Wednesday, April 1, 2015

Betrayal and Love

Today is silent Wednesday. It is called silent because when scripture scholars recreate the events of Jesus final week before his crucifixion there doesn't seem to be any activity on Wednesday.

The texts for today are:  Isaiah 50: 4-9, Psalm 70, Hebrews 12: 1-3 and John 13: 21-32.

In the John text is a description of the betrayal of Judas which is open to interpretation.  Jesus is troubled and announces that "One of you will betray me." He seems to identify Judas:

" “Lord, who is it?” Jesus answered, “It is the one to whom I give this piece of bread when I have dipped it in the dish.” So when he had dipped the piece of bread, he gave it to Judas son of Simon Iscariot. After he received the piece of bread, Satan entered into him. Jesus said to him, “Do quickly what you are going to do.” Now no one at the table knew why he said this to him."

And then Judas goes "into the night" to do this act of betrayal.  Which will lead to Jesus hanging on the cross. The process of crucifixion involves more than the betrayal of Judas as eventually the political and religious powers that be work together, with the consent of "the crowd" and in the absence of protest from the disciples.  Everyone is part of the betrayal.

The text stops short for me today because if we continue to read John 13, Jesus says:

33Little children, I am with you only a little longer. You will look for me; and as I said to the Jews so now I say to you, ‘Where I am going, you cannot come.’ 34I give you a new commandment, that you love one another. Just as I have loved you, you also should love one another. 35By this everyone will know that you are my disciples, if you have love for one another.”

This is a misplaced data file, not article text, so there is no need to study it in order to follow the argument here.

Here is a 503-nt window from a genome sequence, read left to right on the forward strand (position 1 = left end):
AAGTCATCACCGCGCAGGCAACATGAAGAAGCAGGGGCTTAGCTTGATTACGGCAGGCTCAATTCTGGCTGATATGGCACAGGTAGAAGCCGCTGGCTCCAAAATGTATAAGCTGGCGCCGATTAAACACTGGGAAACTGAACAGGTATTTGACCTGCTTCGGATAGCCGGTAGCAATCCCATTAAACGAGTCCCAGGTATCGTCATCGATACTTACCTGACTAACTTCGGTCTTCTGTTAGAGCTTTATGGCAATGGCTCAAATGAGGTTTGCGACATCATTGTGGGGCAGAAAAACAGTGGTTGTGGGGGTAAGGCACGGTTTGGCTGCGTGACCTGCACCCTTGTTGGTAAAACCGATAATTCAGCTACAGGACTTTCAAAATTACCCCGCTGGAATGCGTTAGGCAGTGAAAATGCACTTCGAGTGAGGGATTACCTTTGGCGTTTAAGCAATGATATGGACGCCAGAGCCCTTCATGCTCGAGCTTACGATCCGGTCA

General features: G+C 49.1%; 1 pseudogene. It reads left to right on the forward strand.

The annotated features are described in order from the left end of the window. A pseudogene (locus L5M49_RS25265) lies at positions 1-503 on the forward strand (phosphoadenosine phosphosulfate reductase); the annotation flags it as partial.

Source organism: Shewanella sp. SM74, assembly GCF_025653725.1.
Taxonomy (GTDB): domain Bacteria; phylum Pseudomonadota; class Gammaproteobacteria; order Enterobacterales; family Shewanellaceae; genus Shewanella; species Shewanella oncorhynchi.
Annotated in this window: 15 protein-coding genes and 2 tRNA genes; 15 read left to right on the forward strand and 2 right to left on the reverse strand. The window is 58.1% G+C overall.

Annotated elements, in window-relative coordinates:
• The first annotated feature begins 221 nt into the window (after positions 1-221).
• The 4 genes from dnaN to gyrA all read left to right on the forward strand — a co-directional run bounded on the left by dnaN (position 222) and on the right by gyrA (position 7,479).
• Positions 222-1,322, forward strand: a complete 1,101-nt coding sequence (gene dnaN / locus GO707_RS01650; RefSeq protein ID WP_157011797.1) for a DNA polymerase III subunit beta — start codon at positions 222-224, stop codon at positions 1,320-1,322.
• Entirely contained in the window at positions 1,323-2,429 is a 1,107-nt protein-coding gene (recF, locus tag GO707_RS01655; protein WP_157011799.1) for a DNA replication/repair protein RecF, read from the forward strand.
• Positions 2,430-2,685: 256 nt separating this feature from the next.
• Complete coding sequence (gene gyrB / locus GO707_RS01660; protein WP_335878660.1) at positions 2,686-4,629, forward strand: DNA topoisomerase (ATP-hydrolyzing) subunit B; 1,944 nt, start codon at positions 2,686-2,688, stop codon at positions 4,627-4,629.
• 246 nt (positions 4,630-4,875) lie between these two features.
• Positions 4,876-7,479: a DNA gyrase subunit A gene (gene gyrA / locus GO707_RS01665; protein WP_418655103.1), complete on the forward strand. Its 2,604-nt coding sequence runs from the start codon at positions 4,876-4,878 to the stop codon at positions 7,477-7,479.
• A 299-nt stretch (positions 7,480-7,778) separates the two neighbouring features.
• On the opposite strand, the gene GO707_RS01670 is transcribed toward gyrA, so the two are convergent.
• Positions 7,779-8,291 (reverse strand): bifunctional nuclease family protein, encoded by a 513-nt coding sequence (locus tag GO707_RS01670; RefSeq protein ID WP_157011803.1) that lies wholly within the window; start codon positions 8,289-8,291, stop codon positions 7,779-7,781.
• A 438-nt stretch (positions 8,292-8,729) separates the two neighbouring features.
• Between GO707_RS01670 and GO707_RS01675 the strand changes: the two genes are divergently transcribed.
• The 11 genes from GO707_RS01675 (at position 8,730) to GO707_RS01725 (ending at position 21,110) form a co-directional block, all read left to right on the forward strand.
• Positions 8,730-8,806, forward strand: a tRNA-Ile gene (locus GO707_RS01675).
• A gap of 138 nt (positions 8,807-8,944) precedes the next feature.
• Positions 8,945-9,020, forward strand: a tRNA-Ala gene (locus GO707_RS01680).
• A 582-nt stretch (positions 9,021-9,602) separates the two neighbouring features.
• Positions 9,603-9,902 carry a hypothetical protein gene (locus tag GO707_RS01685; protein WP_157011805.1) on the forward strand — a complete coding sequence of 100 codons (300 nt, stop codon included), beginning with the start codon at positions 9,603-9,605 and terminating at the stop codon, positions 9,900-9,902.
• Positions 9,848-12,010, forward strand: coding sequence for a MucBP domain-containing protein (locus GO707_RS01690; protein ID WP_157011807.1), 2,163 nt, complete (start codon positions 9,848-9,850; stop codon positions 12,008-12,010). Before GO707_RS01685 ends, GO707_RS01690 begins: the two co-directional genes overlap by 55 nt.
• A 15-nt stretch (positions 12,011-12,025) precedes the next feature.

It is the easy and shallow read to scapegoat Judas as the betrayer.  What this story continues to remind us of is the brokenness and wrongheadedness of humanity.  We all have the capacity - and the history - of various forms of betrayal.  Of God and Jesus, of people we love, of ourselves.  And so what I find myself pondering this morning is the fact that this new commandment is for everyone as we live in our challenging family situations and churches and work places.  Because we all have them.  And as I consider what I am dealing with right now, I know that my greatest temptation is to judge. dismiss  and reject others.  Not to love.

What I see as Jesus is hanging on the cross is that he is not defending or dodging the pain but absorbing it.  And truly that is what happens to us when we continue in relationship with the imperfect people in our lives.  We find ourselves absorbing pain.  We can say the sin of the world or the betrayal of the people that he came to love and save.  He is taking it on.

But that is not the end of it.  The darkness, the death does not have the last word.  Period the end.  That is the message of Easter.    And for us who hear and respond in love even though we do at times experience betrayal ( and are ourselves betrayers!) God's grace prevails.  That is the good news.  That is my faith.

What I know is that as a pastor I found myself absorbing pain in lots of ways and it was only through times of deep prayer - often silent retreats - that I was able to allow God to release it so that I could experience grace and literally feel lighter. The words of the Psalmist today speak to this.  We cannot love one another without experiencing the pain of betrayal  at times  - but God truly is our deliverer.

Psalm 70

Be pleased, O God, to deliver me.
     O Lord, make haste to help me!
Let those be put to shame and confusion who seek my life.
Let those be turned back and brought to dishonor who desire to hurt me.
Let those who say, “Aha, Aha!” turn back because of their shame. 
Let all who seek you rejoice and be glad in you
Let those who lvoe your salvation say evermore, "God is great!"
But I am poor and needy, hasten to me, O God!
You are my help and my deliverer , O Lord, do not delay!

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